Nepenthes dubia
An upper pitcher of Nepenthes dubia
Scientific classification edit
Kingdom: Plantae
Clade: Tracheophytes
Clade: Angiosperms
Clade: Eudicots
Order: Caryophyllales
Family: Nepenthaceae
Genus: Nepenthes
N. dubia
Binomial name
Nepenthes dubia
Danser (1928)[2]

Nepenthes dubia /nɪˈpɛnθz ˈdbiə/ is a tropical pitcher plant endemic to Sumatra, where it grows at an altitude of 1600–2700 m above sea level.[6] The specific epithet dubia is the Latin word for "doubtful".

Botanical history

Nepenthes dubia was first collected on May 29, 1917[note a] by H. A. B. Bünnemeijer on Mount Talakmau, at an altitude of around 1900 m above sea level.[2] Eleven years later, B. H. Danser formally described N. dubia in his seminal monograph "The Nepenthaceae of the Netherlands Indies".[note b] Danser noted similarities between N. dubia and the closely related N. inermis and suggested that it might represent a natural hybrid involving this species.[2][7] He wrote:[2]

N. dubia strongly resembles the striking N. inermis, but the difference is too large to unite these two species. N. inermis, like N. Lowii has only a rudiment of a peristome. N. dubia has a broad and flat one. There are, however, also differences in the other parts: the pitchers are less widely infundibuliform and the lid is not so narrow as in N. inermis. Perhaps N. dubia is a hybrid of N. inermis and another species with normal peristome and in that case N. Bongso could be the other parent species, the more so as the vegetative parts of N. inermis, N. dubia and N. Bongso are very similar, and between the other species of the gymnamphora-group intermediate forms often occur.

Danser based his description on the specimen collected in 1917, Bünnemeijer 938. It consists of a portion of a climbing stem with upper pitchers. The specimen is deposited at the Bogor Botanical Gardens (formerly the Herbarium of the Buitenzorg Botanic Gardens) in Java and Herbarium Lugduno-Batavum in Leiden, Netherlands.[2] Bünnemeijer 938 was later designated as the lectotype of N. dubia by Matthew Jebb and Martin Cheek.[5]

Nepenthes dubia lectotype (Bünnemeijer 938)
Nepenthes dubia lectotype (Bünnemeijer 938)

Renewed interest in Nepenthes in the latter half of the 20th century saw N. dubia become the subject of both confusion and taxonomic revision.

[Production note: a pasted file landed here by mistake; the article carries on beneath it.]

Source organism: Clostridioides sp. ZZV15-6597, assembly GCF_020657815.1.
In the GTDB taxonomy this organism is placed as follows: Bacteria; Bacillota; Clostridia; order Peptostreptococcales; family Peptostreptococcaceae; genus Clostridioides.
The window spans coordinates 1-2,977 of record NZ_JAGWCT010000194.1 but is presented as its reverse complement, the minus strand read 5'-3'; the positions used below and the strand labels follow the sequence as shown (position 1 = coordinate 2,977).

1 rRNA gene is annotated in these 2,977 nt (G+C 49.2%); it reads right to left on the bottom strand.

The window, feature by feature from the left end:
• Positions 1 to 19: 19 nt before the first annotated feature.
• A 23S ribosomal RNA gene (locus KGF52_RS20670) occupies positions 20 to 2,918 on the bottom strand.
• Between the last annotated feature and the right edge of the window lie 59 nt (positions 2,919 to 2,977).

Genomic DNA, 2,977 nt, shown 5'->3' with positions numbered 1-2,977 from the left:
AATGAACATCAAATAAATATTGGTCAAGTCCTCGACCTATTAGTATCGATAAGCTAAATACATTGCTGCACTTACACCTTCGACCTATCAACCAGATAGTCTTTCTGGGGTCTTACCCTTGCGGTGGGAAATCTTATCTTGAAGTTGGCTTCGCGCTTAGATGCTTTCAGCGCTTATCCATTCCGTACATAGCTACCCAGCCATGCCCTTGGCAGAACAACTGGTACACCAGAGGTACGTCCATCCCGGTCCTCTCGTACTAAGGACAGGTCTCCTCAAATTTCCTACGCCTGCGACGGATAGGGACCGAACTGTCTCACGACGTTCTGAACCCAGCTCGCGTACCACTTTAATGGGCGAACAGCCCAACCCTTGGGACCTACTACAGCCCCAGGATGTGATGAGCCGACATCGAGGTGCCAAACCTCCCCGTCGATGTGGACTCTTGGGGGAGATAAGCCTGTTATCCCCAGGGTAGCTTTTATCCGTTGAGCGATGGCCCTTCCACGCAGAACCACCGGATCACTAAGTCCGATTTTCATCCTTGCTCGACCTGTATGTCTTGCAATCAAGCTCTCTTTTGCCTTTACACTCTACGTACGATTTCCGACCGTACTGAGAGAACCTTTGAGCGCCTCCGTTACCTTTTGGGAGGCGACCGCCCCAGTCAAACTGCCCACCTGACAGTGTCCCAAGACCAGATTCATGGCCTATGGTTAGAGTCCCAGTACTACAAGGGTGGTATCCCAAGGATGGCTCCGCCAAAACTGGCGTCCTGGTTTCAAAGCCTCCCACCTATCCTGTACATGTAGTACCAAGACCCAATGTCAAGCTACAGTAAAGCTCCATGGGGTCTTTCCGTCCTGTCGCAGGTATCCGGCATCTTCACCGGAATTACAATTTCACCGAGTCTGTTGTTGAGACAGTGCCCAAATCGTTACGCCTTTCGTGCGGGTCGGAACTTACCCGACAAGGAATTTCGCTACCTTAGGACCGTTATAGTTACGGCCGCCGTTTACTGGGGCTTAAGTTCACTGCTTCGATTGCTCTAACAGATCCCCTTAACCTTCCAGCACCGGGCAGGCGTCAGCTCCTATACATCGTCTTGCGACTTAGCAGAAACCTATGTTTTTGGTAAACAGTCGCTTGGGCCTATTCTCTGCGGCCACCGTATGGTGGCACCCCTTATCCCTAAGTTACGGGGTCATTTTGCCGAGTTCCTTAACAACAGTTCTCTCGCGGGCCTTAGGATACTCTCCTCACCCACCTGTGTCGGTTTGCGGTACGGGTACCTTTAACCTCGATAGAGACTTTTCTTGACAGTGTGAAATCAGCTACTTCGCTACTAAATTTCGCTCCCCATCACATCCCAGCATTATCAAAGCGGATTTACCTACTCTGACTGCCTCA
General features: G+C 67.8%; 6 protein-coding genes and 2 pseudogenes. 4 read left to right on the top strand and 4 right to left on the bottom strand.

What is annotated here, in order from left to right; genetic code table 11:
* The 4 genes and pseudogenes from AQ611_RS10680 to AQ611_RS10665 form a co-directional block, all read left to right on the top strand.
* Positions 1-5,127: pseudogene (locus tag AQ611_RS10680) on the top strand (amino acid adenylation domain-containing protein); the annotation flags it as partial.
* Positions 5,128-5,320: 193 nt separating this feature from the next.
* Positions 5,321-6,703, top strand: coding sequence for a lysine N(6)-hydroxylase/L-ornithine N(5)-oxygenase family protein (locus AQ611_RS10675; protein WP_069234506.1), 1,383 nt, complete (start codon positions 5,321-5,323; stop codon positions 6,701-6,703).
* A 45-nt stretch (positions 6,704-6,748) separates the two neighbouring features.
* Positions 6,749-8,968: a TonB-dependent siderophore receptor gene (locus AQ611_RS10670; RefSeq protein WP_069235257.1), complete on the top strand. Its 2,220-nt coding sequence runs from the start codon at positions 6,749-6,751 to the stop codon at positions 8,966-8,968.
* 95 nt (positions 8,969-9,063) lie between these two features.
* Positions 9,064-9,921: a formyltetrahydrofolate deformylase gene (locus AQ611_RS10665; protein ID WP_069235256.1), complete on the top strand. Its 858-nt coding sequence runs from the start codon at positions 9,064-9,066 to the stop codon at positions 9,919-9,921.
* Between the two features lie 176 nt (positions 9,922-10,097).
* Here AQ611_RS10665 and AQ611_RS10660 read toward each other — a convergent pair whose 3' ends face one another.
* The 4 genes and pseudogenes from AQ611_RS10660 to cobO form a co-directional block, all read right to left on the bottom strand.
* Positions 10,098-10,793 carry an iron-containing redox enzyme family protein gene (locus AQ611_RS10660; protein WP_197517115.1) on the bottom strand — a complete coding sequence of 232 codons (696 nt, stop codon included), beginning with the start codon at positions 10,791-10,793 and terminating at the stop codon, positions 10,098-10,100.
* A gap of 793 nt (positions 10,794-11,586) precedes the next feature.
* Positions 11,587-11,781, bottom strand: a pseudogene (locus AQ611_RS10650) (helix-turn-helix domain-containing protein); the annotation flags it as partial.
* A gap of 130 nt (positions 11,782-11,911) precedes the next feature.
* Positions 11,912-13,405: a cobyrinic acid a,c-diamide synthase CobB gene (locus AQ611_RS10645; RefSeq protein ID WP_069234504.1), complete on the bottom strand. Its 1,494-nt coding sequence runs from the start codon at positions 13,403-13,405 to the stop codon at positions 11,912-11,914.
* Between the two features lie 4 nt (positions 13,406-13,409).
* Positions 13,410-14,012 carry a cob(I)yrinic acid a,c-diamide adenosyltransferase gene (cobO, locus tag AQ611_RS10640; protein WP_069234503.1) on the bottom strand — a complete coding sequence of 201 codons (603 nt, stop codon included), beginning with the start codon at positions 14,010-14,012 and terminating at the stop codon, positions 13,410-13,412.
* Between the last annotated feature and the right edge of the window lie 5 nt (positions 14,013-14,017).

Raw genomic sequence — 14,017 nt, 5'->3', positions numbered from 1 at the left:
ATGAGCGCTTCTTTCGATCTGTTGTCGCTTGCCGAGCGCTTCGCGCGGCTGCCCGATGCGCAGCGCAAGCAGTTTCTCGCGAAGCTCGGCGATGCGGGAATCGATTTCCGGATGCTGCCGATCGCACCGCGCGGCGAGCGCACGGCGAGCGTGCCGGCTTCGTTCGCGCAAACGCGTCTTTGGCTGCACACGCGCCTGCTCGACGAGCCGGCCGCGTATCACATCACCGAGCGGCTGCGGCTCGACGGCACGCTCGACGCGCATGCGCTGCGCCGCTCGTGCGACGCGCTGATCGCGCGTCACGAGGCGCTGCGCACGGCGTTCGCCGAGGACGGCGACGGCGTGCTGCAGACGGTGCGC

In an article published in 1973 on the Nepenthes of Borneo, Singapore, and Sumatra,[4] botanist Shigeo Kurata incorrectly identified specimens of a natural cross between N. inermis and N. talangensis as belonging to N. dubia.[8] Kurata would later describe this hybrid as a new species, N. pyriformis.[9]

In 1986, Mitsuru Hotta and Rusjdi Tamin included plant material belonging to N. dubia and N. inermis in their description of N. bongso.[3][8] However, N. bongso differs considerably in pitcher morphology from these species and is not easily confused with them.

In 1997, Matthew Jebb and Martin Cheek published their monograph "A skeletal revision of Nepenthes (Nepenthaceae)", in which they referred to N. dubia specimens from Mount Talang (Kurata s.n. SING) and the mountains of the Tjampo region near Payakumbuh (Meijer 6949 L). The latter specimen is the holotype of N. tenuis, which Jebb and Cheek treated in synonymy with N. dubia.[5]

However, subsequent authors have rejected this interpretation. Charles Clarke restored N. tenuis to species rank in Nepenthes of Sumatra and Peninsular Malaysia (2001), citing differences in pitcher morphology. Clarke also identified Kurata s.n. as the natural hybrid N. × pyriformis, which is similar to N. dubia, but can be distinguished on the basis of several stable characters. The hybrid has a wider pitcher lid that is never relfexed beyond 90 degrees and the pitcher cup is not appressed in the lower parts as in N. dubia. In addition, the mouth of N. × pyriformis is raised towards the back as opposed to being horizontal.[8]


Nepenthes dubia is a climbing plant. The stem can reach 3 m in length and is 3 to 4 mm in diameter. It is cylindrical or slightly angular.[2] Internodes are up to 10 cm long.[8]

A rosette plant, showing the reddish stem of this species (left) and a closeup of a rosette pitcher (right)

Leaves are sessile and coriaceous.[2] The lamina is lanceolate-spathulate in form. It may be up to 10 cm long and 2 cm wide. It has an acute apex and is gradually attenuate towards the base, which clasps the stem for one third to a half of its circumference.[2] Around three pairs of longitudinal veins are present on the lamina, originating from the basal third of the midrib. Pinnate veins are oblique and irregularly reticulate, although they are not easily distinguishable.[2] Tendrils can be up to 15 cm long and may or may not have a curl.[8]

Rosette and lower pitchers are rarely produced. They are narrowly infundibular in the lower two-thirds, becoming ovoid above, and are sharply contracted below the rim. Terrestrial pitchers are relatively small, reaching 5 cm in height and 3.5 cm in width. A pair of fringed wings (≤3 mm wide) runs down the upper third of the pitcher beneath the rim. The glandular region covers the lower two-thirds of the inner surface. The pitcher mouth is round and slightly raised at the back. The peristome is cylindrical, up to 3 mm wide, and bears indistinct teeth. The lid or operculum is ovate and slightly raised in the middle. It bears no appendages. An unbranched spur (≤4 mm long) is inserted at the base of the lid.[8]

An upper pitcher
An upper pitcher